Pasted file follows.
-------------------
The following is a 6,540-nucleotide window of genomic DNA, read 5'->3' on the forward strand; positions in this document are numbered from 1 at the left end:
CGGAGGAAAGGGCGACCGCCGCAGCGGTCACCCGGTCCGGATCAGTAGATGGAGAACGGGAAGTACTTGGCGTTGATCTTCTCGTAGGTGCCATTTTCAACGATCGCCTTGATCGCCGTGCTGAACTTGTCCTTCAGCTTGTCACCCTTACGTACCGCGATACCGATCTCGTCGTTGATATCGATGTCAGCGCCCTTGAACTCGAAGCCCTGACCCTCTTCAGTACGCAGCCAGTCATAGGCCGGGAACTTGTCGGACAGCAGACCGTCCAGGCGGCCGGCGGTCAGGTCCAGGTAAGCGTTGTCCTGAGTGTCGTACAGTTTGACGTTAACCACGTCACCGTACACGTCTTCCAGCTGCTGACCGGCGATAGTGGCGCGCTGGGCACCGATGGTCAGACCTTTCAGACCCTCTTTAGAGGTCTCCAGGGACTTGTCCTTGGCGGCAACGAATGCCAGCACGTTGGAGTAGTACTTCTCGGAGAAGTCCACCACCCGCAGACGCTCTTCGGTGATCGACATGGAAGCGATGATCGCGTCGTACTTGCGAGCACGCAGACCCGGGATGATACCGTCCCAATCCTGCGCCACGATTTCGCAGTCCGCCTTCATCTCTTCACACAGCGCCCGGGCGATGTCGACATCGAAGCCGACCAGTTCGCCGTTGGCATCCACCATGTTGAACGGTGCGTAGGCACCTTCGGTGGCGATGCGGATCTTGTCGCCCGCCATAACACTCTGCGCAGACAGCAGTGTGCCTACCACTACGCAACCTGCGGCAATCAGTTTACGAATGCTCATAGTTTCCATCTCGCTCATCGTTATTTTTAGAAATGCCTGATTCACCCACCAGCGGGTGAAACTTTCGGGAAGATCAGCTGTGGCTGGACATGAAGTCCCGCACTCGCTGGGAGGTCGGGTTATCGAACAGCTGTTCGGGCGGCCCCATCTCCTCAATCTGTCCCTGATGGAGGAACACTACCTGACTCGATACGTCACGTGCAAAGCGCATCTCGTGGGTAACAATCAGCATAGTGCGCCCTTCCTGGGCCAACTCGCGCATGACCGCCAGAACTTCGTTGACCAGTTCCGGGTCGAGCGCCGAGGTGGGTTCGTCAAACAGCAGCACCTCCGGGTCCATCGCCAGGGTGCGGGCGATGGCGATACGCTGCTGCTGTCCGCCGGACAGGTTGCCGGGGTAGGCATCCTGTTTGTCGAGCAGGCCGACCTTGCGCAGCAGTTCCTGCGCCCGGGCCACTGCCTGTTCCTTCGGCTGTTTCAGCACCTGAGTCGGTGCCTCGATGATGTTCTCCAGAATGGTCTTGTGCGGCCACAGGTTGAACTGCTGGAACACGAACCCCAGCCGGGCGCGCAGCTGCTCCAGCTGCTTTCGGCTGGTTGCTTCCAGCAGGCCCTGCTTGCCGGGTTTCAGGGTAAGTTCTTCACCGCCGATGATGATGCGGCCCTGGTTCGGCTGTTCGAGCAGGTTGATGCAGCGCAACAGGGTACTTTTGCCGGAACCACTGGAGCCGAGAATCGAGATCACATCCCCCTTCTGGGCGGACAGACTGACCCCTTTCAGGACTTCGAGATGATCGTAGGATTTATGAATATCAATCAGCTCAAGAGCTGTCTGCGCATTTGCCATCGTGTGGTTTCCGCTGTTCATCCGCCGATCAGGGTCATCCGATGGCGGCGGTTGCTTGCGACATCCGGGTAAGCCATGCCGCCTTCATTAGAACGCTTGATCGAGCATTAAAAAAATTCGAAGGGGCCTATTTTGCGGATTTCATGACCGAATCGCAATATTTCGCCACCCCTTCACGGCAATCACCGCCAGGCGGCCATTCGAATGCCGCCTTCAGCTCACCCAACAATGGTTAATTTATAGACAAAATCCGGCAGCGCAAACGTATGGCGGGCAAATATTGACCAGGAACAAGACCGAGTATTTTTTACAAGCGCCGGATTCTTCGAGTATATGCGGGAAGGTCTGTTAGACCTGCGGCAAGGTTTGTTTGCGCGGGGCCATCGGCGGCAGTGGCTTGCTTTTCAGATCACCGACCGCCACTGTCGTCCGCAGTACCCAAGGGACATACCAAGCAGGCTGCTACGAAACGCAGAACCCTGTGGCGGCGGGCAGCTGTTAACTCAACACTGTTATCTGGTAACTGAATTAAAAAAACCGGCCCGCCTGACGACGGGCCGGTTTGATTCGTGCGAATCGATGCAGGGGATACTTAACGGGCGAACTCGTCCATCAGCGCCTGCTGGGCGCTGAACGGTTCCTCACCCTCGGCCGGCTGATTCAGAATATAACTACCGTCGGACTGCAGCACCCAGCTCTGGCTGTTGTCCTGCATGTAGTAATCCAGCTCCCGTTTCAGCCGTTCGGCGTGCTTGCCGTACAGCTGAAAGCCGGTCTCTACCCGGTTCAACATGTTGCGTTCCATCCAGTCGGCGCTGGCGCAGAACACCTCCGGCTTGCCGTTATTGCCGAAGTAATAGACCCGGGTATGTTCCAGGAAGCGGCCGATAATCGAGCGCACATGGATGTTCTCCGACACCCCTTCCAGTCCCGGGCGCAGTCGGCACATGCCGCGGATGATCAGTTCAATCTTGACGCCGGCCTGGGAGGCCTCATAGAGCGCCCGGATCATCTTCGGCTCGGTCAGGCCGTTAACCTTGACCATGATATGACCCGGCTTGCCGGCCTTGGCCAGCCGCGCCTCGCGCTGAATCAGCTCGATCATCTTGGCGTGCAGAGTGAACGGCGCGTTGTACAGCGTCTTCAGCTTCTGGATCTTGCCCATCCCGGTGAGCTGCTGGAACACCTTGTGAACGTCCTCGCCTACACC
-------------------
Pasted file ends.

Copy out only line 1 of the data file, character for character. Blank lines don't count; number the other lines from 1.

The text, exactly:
The following is a 6,540-nucleotide window of genomic DNA, read 5'->3' on the forward strand; positions in this document are numbered from 1 at the left end: